The 10 biggest hotel trends in 2017

Skift, the largest travel intelligence platform, continuously addresses this question and, based on developments in the previous year, articulated 10 major trends for 2017.

In what direction is the hospitality industry moving in the near future? Skift, the largest travel intelligence platform, continuously addresses this question and, based on developments in the previous year, articulated 10 major trends for 2017. There is no doubt that the current year promises to bring about big changes.

1. Community focus

Expect to see increased investments within the industry on communal areas and spaces that bring people together. Hotels are realizing that they have an edge over home shares such as Airbnb in that they are community-based, for instance that there is a central lobby where strangers can really gather and meet. Hotels will attempt to take advantage of this trait and create more of an experience where guests can feel like they actually live there.

2. It’s all about design

Nice design is not exclusive to elegant boutique hotels anymore. No matter whether the hotel is luxury or budget, guests now expect a certain standard of design and want it to look and feel good. Design defines a hotel’s brand and guests are inclined to interpret it to fit their opinion of what the hotel is really like, and if it’s the right style for them. Now that home furnishing and fashion names like West Elm and Karl Lagerfeld have entered the industry, the bar for good design will be raised even higher in 2017.

3. Holistic experiences

Now that Airbnb has launched Trips, where tourists can engage in tours and activities provided by locals, hotels should be aware that they need to focus on offering deeper experiences, not just inside but also outside of the hotel.

4. Concepts of loyalty need to be revamped

Loyalty programs remain at the heart of many hotel companies’ strategies and will continue to do so. Most airline loyalty programs reward large spending over anything else. Financially that makes sense, but it won’t win customers hearts. If hotel brands want true loyalty from their guests, they need to develop a reward system that differs to that of American Airlines, Delta or United. Hotels have had to adapt to changing consumer behaviors and expectations. In 2017, hotels have a huge opportunity to define what real hotel loyalty is like.

5. Back to the roots

Sometimes one forgets that at the core of the hospitality industry it is all about people. Hotels need to focus on the human aspect more. Real disruption and innovation doesn’t depend on great technology but on the service, and the people delivering it. Hotels need to empower employees to be creative and deliver genuine hospitality.

6. Reshaping the idea of ‘local’

Along the same lines as bringing back more humanity into the industry, hotels need to think about the local community rather than only aiming to create a local touch through artisanal products and locally produced, free-range bacon. In hospitality, focus has almost entirely been put on travelers from a different city or country, thereby missing out on addressing the needs of local inhabitants. Locals might not need a room but a service and hotels should act more as community centers and make lives easier for anyone, not only its guests.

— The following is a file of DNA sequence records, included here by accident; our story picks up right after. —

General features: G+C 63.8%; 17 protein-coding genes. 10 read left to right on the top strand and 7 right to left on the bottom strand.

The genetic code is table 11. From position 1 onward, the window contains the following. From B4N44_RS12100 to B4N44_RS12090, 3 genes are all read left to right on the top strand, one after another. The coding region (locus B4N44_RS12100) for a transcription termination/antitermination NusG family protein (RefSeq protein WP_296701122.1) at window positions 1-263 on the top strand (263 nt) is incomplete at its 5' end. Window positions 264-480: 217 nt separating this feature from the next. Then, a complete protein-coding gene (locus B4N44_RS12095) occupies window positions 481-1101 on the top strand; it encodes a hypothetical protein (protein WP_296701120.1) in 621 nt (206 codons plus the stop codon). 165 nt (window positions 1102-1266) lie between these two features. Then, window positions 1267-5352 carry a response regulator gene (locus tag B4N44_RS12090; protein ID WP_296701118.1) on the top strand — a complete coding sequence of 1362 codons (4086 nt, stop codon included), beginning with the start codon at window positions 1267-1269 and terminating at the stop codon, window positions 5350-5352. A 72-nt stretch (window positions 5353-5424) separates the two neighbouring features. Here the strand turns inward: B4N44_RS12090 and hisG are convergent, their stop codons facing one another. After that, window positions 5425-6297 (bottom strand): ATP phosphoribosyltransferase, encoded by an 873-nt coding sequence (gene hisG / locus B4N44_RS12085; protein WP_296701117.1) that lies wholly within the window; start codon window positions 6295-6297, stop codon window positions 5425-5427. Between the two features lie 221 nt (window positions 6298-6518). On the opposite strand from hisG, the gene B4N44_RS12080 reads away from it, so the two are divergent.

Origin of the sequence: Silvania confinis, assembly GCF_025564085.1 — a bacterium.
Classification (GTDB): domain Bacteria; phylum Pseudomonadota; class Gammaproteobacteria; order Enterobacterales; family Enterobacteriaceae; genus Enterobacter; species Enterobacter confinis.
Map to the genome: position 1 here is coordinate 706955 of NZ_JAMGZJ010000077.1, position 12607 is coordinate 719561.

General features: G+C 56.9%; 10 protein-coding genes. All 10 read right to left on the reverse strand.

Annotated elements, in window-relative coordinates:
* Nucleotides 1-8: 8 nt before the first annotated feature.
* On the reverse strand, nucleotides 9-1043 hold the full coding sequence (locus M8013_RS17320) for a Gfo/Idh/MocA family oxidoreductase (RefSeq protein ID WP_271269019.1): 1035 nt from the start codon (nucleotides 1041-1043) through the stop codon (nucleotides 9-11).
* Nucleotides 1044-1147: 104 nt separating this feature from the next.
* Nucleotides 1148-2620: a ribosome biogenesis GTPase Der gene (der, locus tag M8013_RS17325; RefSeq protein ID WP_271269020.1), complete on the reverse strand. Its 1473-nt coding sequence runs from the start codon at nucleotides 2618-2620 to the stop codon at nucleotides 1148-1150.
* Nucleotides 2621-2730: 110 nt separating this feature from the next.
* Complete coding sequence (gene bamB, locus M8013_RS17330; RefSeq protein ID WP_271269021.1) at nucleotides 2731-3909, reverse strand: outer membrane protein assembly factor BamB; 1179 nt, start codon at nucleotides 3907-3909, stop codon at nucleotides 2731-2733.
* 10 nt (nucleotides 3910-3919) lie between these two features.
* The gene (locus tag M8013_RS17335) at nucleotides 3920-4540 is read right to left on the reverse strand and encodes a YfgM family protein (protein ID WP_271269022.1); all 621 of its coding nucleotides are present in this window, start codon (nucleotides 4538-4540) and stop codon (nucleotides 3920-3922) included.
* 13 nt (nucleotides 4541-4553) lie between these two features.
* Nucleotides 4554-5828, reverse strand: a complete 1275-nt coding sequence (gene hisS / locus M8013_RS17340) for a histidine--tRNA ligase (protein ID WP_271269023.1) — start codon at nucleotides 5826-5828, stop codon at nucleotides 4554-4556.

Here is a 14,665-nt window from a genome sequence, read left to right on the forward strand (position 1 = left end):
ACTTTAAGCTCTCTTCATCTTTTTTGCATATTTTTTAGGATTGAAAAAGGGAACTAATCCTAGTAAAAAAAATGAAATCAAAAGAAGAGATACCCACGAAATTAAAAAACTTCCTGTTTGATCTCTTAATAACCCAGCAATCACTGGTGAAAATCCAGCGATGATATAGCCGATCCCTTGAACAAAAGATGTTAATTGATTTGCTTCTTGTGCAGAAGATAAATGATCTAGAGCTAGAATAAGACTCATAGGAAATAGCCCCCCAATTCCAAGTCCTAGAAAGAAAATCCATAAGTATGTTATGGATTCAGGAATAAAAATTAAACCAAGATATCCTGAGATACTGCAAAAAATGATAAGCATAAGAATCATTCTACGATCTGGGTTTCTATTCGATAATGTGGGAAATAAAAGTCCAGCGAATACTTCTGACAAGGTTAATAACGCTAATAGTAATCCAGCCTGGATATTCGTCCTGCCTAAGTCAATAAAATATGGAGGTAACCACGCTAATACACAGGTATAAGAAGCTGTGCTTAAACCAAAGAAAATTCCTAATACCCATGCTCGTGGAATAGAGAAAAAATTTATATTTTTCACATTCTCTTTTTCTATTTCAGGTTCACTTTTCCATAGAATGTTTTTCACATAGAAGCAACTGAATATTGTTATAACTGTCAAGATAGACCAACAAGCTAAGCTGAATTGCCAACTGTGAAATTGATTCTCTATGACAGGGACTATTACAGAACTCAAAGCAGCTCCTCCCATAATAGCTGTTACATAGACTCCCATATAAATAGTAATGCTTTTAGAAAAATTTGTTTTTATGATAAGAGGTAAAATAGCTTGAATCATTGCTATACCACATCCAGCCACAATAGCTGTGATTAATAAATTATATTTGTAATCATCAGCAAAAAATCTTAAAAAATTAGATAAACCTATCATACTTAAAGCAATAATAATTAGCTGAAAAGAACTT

7. Lean, smart luxury

Today’s luxury is about offering travelers a more authentic luxury experience without the over-the-top messages, logos and in-your face kind of style. Exquisite products, incredible designs and little touches will remain at the essence of luxury but they are already expected by luxury travelers. Lean luxury is defined by everything else that transcends the aforementioned: It is all about personalized service, craftsmanship and storytelling. Hotels need to have an appropriate brand story that fits in with the local environments.

8. The Smarthotel

We can expect to see more on-demand technologies to be implemented in 2017. Hotels have made large investments in beacon technologies, messaging and/or streaming in-room entertainment and will continue to do so.

9. More brands

Large chains such as Hilton will leverage their portfolio of brands to increase their market share and get more people to try their products. In 2017 we should also see more non-traditional hotel brands entering the market such as Karl Lagerfeld and West Elm.

10. Big data

People have developed the expectation that brands should know them and know what they like. We have an extraordinary amount of information that needs to be analysed by data scientists. Big data has to be used efficiently and as brands now have access to people’s mobile phones, they can really deliver personalization.
As we can see, there is a clear trend towards deeper, more authentic relationships between hotels and their guests as people want to have personalized experiences that go beyond just the hotel and feel as much at home as possible during their stays. This certainly shows us that we are on track as hotels are able to create more meaningful, individual exchanges through the use of our beacon-run software. It will be interesting to see how hotels aim to address these trends but we are sure to witness major changes this year.
Source: Skift article